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Eckerd Drugs of New Jersey Inc. v. 215

June 14, 1979

ECKERD DRUGS OF NEW JERSEY, INC., PLAINTIFF,
v.
S.R. 215, RITE-AID CORP., VINCENT SEVERINO AND THOMAS SYLK, DEFENDANTS



Francis, A.j.s.c.

Francis

[170 NJSuper Page 38] Plaintiff Eckerd Drugs of New Jersey, Inc. (Eckerd) has brought suit in the Chancery Division against S.R. 215, Rite-Aid Corp. (Rite-Aid), Vincent Severino and Thomas Sylk over the sale of a drugstore business. Eckerd claims that it had an agreement with S.R. 215 to buy a drugstore business and its assets from the latter, and in contemplation of the sale entered into contracts and took other action consistent with such agreement, but that no executed written contract of sale was ever presented to plaintiff and instead defendant S.R. 215 entered into a written agreement with defendant Rite-Aid, a competitor of Eckerd's. Eckerd demands performance of its agreement with S.R. 215, including restraints on any disposition of the

assets of the business in question except in accordance with this agreement; a setting aside of the contract between S.R. 215 and Rite-Aid; delivery to Eckerd of all assets of S.R. 215 in its possession; an accounting of any disposition of such assets, and damages both compensatory and punitive. On motion plaintiff has been permitted to amend its complaint to allege that Rite-Aid deliberately induced S.R. 215 to breach its agreement with plaintiff and is therefore guilty of the tort of intentional interference with an existing contractual relationship between plaintiff and S.R. 215; alleging in the alternative, in the event no contract should be found between plaintiff and S.R. 215, a tortious inference with a prospective economic advantage. By way of relief in this amended complaint plaintiff demands that Rite-Aid sell the assets acquired from S.R. 215 to Eckerd and account to Eckerd for all revenues and profits realized by it since the acquisition, and demands compensatory and punitive damages. As to the issues in the amended complaint, Eckerd demands a trial by jury, and that is the question to be decided here.

N.J.Const. (1947), Art. I, ยง 9, states that "The right of trial by jury shall remain inviolate." This means that it remains as it was under the prior Constitution of 1844. Ebling Brewing Co. v. Heirloom, Inc. , 1 N.J. 71 (1948). The 1844 Constitution was implemented by a 1915 statute, which stated:

If any question, ordinarily determinable at law and requiring a jury trial, arise in a suit of which the court of chancery has jurisdiction, a jury trial, if required, may be ordered, but shall be deemed to be waived unless demanded in the pleadings. If demanded, and the issue be one requiring a jury trial, the court shall send such issue of fact to a court of law for trial according to the existing practice.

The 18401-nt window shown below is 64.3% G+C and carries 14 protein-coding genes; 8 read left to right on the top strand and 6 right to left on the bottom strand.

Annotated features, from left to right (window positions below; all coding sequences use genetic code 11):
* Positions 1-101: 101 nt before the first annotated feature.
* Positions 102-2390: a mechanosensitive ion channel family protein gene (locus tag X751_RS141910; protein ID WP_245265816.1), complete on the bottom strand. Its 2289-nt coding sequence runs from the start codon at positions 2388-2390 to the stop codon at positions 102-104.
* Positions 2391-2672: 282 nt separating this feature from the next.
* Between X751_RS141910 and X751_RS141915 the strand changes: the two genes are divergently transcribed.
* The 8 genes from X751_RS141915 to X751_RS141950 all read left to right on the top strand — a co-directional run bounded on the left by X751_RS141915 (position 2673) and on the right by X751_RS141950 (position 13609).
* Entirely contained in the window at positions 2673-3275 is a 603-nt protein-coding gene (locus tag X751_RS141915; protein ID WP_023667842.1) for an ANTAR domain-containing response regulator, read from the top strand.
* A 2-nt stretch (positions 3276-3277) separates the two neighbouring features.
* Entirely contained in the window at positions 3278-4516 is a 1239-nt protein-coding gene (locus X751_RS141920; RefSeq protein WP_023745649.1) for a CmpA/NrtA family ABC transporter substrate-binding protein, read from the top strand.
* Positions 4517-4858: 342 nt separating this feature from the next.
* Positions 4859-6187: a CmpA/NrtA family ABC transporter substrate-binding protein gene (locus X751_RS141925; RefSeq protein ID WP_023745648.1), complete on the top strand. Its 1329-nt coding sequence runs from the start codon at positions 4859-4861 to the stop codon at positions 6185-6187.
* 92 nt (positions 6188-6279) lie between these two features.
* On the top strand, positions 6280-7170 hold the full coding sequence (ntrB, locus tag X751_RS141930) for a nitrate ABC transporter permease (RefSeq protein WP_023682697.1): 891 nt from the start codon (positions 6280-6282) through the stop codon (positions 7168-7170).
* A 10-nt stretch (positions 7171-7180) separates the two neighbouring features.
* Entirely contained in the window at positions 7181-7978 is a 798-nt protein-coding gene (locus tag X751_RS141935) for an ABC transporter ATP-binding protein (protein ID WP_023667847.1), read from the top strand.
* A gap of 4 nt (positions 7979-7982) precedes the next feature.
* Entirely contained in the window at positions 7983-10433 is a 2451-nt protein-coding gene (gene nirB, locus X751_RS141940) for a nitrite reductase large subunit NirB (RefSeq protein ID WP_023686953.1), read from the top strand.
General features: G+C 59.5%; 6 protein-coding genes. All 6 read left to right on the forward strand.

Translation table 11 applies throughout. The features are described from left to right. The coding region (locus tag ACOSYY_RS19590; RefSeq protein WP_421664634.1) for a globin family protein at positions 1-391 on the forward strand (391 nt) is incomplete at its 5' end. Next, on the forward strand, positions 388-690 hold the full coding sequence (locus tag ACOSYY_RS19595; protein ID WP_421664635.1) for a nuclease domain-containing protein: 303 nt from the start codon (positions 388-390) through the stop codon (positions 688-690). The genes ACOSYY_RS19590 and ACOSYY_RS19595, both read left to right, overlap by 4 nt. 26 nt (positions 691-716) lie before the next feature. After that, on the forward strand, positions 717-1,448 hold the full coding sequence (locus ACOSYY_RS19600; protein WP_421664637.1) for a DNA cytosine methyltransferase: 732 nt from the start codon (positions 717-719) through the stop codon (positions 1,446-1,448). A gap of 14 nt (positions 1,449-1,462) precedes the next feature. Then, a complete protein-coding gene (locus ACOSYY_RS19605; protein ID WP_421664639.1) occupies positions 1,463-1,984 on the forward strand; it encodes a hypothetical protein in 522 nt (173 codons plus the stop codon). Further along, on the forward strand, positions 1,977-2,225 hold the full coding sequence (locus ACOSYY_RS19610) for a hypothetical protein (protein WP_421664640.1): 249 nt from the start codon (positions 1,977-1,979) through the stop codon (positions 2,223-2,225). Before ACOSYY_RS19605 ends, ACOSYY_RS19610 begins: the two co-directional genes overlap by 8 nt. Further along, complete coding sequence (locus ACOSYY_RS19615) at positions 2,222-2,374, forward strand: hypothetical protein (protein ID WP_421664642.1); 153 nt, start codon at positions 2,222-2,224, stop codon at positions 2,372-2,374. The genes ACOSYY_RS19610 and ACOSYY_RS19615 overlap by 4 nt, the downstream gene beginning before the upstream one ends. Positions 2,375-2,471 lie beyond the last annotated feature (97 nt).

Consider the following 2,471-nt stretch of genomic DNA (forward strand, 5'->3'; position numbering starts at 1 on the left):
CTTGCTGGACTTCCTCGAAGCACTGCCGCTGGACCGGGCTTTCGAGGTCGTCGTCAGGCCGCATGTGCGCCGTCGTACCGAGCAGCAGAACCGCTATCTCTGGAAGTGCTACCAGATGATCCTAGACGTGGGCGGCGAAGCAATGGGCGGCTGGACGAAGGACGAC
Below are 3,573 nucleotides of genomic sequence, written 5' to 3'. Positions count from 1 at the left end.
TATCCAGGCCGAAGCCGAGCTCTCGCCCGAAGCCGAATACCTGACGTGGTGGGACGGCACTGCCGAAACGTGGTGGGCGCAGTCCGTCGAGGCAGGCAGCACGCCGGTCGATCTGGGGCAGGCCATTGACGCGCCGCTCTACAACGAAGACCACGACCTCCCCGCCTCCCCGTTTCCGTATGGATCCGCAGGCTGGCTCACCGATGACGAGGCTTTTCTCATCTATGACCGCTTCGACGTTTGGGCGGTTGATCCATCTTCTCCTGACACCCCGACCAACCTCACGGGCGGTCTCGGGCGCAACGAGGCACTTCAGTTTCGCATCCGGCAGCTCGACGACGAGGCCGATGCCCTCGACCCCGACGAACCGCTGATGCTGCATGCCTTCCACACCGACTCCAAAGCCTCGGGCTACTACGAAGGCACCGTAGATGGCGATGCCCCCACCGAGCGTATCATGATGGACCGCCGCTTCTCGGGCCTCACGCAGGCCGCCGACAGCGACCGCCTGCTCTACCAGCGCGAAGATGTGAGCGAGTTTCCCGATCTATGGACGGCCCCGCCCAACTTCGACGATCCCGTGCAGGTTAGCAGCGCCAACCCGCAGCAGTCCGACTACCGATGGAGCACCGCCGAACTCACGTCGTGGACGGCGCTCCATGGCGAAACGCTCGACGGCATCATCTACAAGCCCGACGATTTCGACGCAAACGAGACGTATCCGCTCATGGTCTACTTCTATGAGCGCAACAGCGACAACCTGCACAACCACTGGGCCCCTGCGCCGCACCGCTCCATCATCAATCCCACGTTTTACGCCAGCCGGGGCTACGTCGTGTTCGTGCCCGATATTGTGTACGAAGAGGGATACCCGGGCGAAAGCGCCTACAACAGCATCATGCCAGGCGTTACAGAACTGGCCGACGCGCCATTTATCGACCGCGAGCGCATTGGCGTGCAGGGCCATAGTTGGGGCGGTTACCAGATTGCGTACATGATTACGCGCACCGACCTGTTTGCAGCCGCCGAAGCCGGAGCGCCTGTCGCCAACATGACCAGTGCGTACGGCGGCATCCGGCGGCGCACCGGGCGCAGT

Neither this statute nor the present constitutional guarantee is of much assistance in determining whether plaintiff is entitled to a jury trial of the issues raised in the amended complaint. There is no doubt that the tort of interference with prospective

economic advantage presents a legal issue and normally entitles a plaintiff to a jury trial. Leslie Blau Co. v. Alfieri , 157 N.J. Super. 173 (App.Div.1978).

The federal court system, as noted in plaintiff's brief in support of its motion, supports an absolute right to jury trial of legal issues. In Dairy Queen v. Wood , 369 U.S. 469, 82 S. Ct. 894, 8 L. Ed. 2d 44 (1962), the trial judge denied a jury trial in a case arising out of a franchising contract where the primary relief sought was restraints and an accounting. Defendant counterclaimed for debt due under the contract together with, or in the alternative, damages for trademark infringement. The trial judge held that either the action was purely equitable or the legal issues raised were incidental to the equitable issues, and that no right to a jury trial existed in either case. The Court of Appeals for the Third Circuit denied mandamus , and the Supreme Court granted certiorari. The court held that in the federal courts the right to trial by jury of legal issues incidental to equitable issues, where properly demanded, may not be lost, and that the legal question of breach of contract must be decided prior to the court's determination of the respondents' equitable claims. In support of its decision the court cited Beacon Theatres, Inc. v. Westover , 359 U.S. 500, 510, 511, 79 S. Ct. 948, 957, 3 L. Ed. 2d 988 (1950), for the proposition that "only under the most imperative circumstances, circumstances which in view of the flexible procedures of the Federal Rules we cannot now anticipate, can the right to a jury trial of legal issues be lost through prior determination of equitable claims."

New Jersey practice is rather more enigmatic. The right to a jury trial of legal issues is not necessarily absolute but depends on common law practice. Such a right may be invoked in accordance with R. 4:35-1. Cases decided before the adoption of the 1947 Constitution make it clear that once equity jurisdiction attaches it will be retained in order to avoid a multiplicity of suits:

Ordinarily, the jurisdiction of equity is tested by the facts existing at the inception of the suit; and if the complainant is then entitled to equitable relief, equity's jurisdiction to settle all the issues, even though purely legal in nature, and to award damages for the breach of a legal right involved in the suit, will not be defeated by subsequent events which render equitable relief impracticable or ...


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